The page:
Have a designated workspace: Chances are if you are an experienced remote worker, you will have a clear workspace in your home. For those who are new to working from home, it’s difficult to figure out the best spot to have video calls, with the comfortable chair that’s also close to a socket. It is important to have a clear space to work in – it becomes part of your morning routine. You spend less time moving around the house trying to find the ‘perfect spot’ and more time focussed on your work.

While it might not be possible to have the perfect home office set up, there are ways to make up for it.

  • Invest in “office” equipment: You will spend numerous hours in your home office so it should be a place that is comfortable. While it may not be your number one priority when you begin remote work, aim to invest ergonomic chairs, over-ear headphones, an adjustable desk and some decorations. Make your workspace somewhere you want to spend time in.
  • Keep your workspace clear: This is important as it mentally prepares you for work. Whether it’s a separate room or a corner of the dining table, it is important to keep the area free of clutter, so you have fewer things to fidget with or distract you. Have only the things you need, your laptop, notepad, noise-cancelling headphones and a pen.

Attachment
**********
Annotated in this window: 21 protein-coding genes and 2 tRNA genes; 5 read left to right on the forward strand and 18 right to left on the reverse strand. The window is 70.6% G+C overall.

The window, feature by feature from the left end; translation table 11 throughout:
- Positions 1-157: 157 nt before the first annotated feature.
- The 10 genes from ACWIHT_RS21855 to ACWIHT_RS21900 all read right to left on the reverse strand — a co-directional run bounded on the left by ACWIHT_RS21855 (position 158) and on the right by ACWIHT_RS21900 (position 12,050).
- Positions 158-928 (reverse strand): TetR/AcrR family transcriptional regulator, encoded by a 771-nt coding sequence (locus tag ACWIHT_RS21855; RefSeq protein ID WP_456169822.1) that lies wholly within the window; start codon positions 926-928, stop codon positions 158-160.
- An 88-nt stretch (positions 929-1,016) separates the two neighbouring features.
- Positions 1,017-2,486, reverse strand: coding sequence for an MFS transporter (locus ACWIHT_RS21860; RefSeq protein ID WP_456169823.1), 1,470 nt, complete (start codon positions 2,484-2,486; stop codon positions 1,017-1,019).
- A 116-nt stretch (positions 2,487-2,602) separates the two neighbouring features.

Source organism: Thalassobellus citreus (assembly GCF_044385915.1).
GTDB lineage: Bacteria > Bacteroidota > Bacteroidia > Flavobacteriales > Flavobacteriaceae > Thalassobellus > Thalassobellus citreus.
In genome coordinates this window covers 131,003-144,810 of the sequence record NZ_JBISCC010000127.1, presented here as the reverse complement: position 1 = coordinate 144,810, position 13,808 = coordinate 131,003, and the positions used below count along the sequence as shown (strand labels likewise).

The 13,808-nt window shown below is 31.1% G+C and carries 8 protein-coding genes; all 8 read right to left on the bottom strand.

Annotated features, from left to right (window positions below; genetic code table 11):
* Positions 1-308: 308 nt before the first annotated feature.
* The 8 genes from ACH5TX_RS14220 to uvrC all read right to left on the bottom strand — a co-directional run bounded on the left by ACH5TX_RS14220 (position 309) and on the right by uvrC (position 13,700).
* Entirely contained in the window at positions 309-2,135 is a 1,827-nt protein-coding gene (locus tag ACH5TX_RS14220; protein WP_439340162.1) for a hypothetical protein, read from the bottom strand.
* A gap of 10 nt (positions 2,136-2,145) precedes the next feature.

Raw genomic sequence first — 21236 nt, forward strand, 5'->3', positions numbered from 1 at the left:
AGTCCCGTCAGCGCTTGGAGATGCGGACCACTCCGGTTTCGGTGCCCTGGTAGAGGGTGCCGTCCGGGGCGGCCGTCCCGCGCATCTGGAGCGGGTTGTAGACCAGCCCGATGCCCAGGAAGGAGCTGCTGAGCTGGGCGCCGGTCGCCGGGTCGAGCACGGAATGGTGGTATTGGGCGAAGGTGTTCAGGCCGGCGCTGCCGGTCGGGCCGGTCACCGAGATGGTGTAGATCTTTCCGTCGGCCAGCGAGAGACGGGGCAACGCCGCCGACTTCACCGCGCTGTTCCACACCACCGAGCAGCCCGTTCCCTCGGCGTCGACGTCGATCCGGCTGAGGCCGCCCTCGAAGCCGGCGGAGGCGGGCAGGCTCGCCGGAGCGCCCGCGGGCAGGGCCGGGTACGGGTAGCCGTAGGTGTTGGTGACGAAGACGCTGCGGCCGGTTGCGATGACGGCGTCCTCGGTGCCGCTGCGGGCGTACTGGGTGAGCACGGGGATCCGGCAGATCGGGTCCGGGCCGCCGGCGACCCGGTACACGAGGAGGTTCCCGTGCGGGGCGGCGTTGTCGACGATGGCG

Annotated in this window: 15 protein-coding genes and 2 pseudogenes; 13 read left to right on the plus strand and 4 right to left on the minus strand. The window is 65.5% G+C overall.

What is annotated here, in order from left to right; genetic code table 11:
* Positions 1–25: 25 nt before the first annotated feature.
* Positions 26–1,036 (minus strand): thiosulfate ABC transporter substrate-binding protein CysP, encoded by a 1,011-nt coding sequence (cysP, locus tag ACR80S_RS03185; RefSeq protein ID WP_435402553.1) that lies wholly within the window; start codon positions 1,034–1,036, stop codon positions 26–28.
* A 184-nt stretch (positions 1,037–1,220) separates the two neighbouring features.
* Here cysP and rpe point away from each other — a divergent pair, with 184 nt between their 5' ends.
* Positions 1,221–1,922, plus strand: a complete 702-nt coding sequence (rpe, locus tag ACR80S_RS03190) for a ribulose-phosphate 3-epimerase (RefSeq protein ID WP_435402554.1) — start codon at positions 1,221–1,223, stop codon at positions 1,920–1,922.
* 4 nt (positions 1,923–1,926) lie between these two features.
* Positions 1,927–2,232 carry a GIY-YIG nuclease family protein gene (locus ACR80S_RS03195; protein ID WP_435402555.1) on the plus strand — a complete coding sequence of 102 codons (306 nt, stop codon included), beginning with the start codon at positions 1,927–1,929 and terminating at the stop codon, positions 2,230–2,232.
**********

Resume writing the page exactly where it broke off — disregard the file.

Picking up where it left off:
• Music: Have a specific playlist. One small but often distracting thing is selecting the right soundtrack for your day. It’s an easy thing to get side-tracked by but take advantage of Spotify or Apple music’s range of work-related playlists or create your own before the day begins.

Challenge 4: Taking care of your health

It is important to take care of your physical and mental health when working from home. Remote workers have so many things to keep track of that general health gets put on the back burner.

Try incorporating these suggestions into your day to improve your overall health when remoting working.

  • Get as much exercise as possible: Frequent beneficial activity has numerous benefits for everyone. It helps to improve your mental, emotional and physical health. Remote workers are in prime position to squeeze in short bursts of exercise where possible. During your breaks try to stretch your legs, do some stretches, try yoga moves or go for a quick walk.
  • Take a power nap: This is a little unconventional but hear us out. While this is not something to do regularly, taking a power nap to replenish your energy levels during a mid-day slump can do a wealth of good for health and in turn your productivity.
  • Eat well: Working in such close proximity to your stash of snacks and the kitchen can be a bit of problem for remote workers. It is easier to snack, get takeaways or even skip meals while working which can have adverse effects on our health. Try to be mindful about what you eat, create a meal plan or even meal prep in advance to keep on top of this.

These challenges though daunting at first are surmountable with proactive action to manage them. Take these issues as they come, find ways to overcome them and you will be well on your way to enjoying your remote work experience free from long commutes, unnecessary meetings but greater independence and work-life balance.